Newspaper article The Christian Science Monitor
Trial Mideast Peace Deal Offers Template ; Israelis and Palestinians Gathered in Geneva Monday for a Signing Ceremony
Israelis and Palestinians gathered in Geneva Monday to sign an unofficial peace agreement that could breathe new life into official efforts to end this conflict.
The Geneva accord may not lead to a formal peace agreement; Israeli officials dismiss it as "subversive" and Palestinian officials seem to see it as a tool for pressuring Israel.
But analysts say the accord demonstrates to both war-weary peoples that a negotiated settlement is possible. They say its painstaking discussion of details will help Israelis and Palestinians confront difficult issues when official talks restart. And they argue that the initiative, along with another grass-roots peace effort, is prompting the US to reengage in the conflict.
"The Geneva accord is significant, not on the immediate political level because the people involved are not officials, but it's an important contribution because it helps further narrow the gap on final status issues," says Palestinian cabinet member Ghassan Khatib. "It has shifted the debate between and within the two societies to the substantial aspects of the conflict, rather than the symptoms."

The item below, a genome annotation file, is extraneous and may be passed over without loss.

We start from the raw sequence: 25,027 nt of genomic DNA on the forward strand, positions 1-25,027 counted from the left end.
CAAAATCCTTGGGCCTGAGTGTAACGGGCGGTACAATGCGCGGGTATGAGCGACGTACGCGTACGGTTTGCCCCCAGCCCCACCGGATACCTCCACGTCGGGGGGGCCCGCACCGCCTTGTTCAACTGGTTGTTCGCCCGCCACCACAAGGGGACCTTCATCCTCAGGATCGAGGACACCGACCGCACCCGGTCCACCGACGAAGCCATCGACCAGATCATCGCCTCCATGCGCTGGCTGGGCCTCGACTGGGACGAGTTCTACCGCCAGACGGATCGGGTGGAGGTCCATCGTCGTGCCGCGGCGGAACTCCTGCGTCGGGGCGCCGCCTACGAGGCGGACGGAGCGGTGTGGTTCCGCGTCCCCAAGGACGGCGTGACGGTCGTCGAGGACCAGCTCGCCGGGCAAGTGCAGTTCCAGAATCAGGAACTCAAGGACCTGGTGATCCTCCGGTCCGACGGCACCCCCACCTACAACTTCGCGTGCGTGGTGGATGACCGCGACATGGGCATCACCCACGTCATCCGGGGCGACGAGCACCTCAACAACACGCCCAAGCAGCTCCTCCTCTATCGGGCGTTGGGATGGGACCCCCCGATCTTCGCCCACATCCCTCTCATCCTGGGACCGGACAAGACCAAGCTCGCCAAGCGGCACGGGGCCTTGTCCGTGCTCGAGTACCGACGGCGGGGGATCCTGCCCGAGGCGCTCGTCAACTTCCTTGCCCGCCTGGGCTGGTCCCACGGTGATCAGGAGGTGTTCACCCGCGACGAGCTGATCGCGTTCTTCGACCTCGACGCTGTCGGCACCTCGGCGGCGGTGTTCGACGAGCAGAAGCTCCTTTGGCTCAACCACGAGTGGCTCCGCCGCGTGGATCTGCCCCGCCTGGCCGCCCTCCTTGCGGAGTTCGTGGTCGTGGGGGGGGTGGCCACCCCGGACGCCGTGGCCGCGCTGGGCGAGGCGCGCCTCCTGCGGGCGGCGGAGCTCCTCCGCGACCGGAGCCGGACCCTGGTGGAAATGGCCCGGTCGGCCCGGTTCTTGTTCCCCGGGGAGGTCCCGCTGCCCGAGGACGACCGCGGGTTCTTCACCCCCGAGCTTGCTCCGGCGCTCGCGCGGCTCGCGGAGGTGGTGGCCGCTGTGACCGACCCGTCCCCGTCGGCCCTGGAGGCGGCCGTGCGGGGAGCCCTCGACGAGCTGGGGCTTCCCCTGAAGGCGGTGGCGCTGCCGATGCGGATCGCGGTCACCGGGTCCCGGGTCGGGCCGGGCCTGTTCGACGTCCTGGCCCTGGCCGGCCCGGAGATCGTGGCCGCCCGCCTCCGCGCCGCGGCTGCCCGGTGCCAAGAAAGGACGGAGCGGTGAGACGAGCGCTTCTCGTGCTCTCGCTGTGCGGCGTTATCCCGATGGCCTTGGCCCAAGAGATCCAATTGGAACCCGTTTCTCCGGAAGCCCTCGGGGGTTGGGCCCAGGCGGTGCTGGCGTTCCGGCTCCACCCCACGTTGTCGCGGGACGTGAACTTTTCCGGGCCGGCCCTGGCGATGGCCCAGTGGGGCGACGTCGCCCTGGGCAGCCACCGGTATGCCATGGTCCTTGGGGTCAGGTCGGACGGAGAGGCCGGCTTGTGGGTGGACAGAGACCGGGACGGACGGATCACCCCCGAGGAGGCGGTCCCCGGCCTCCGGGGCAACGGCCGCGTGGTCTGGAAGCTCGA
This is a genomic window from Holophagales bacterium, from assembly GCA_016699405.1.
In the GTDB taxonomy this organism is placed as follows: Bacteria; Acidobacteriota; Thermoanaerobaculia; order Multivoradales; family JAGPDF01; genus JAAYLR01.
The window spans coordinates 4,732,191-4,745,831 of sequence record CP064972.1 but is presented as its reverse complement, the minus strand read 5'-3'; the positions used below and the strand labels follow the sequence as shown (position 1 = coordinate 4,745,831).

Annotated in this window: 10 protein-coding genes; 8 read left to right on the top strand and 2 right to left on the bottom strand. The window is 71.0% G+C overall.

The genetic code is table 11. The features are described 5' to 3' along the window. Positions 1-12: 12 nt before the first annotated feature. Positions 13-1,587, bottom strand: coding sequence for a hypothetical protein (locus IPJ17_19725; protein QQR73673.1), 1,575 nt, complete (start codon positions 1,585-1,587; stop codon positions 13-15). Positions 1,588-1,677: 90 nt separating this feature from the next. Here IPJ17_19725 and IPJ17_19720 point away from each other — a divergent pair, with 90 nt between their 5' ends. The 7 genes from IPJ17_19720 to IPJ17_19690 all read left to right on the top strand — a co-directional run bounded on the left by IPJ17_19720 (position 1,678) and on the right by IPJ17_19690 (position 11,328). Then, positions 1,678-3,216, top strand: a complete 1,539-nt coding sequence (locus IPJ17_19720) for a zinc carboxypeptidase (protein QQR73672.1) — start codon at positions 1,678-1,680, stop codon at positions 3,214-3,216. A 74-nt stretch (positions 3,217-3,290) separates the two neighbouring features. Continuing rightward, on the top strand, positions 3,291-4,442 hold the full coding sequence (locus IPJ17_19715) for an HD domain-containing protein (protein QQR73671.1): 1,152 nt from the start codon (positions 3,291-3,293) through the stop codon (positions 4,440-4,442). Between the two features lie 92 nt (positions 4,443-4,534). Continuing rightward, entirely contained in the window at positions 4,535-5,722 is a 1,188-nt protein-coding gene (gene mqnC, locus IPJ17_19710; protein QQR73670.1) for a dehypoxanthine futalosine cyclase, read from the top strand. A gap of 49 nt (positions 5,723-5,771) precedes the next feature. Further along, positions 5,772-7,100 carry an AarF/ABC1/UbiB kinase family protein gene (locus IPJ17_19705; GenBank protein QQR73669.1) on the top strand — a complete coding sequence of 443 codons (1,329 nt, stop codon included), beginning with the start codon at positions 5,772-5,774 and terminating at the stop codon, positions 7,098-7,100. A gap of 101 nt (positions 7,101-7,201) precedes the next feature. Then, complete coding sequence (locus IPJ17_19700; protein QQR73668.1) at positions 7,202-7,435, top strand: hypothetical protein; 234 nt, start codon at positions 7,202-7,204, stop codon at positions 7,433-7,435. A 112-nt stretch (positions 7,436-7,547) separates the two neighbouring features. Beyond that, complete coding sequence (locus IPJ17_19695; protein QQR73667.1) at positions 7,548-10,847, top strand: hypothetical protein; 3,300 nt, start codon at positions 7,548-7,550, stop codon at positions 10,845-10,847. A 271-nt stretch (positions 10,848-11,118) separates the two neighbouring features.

Negotiated over the past two years by participants in the Oslo peace process, the accord differs from the earlier initiative in its detailed, upfront proposals for settling all issues. Israel would withdraw from most of the occupied territories except for agreed land exchanges on a 1-to-1 ratio. Palestinians would create a state with a capital in East Jerusalem. Sovereignty over the city's holy sites would be divided between the two.
Controversially, the document effectively waives the Palestinian "right of return," though it doesn't contain those actual words. United Nations Resolution 194 says that Palestinians who left or were forced to leave their homes in the 1948 war should be permitted to return or be compensated. Both sides have reacted angrily to this section of the accord, with Israelis saying it is too vague and Palestinians arguing that no one can renounce refugee claims. …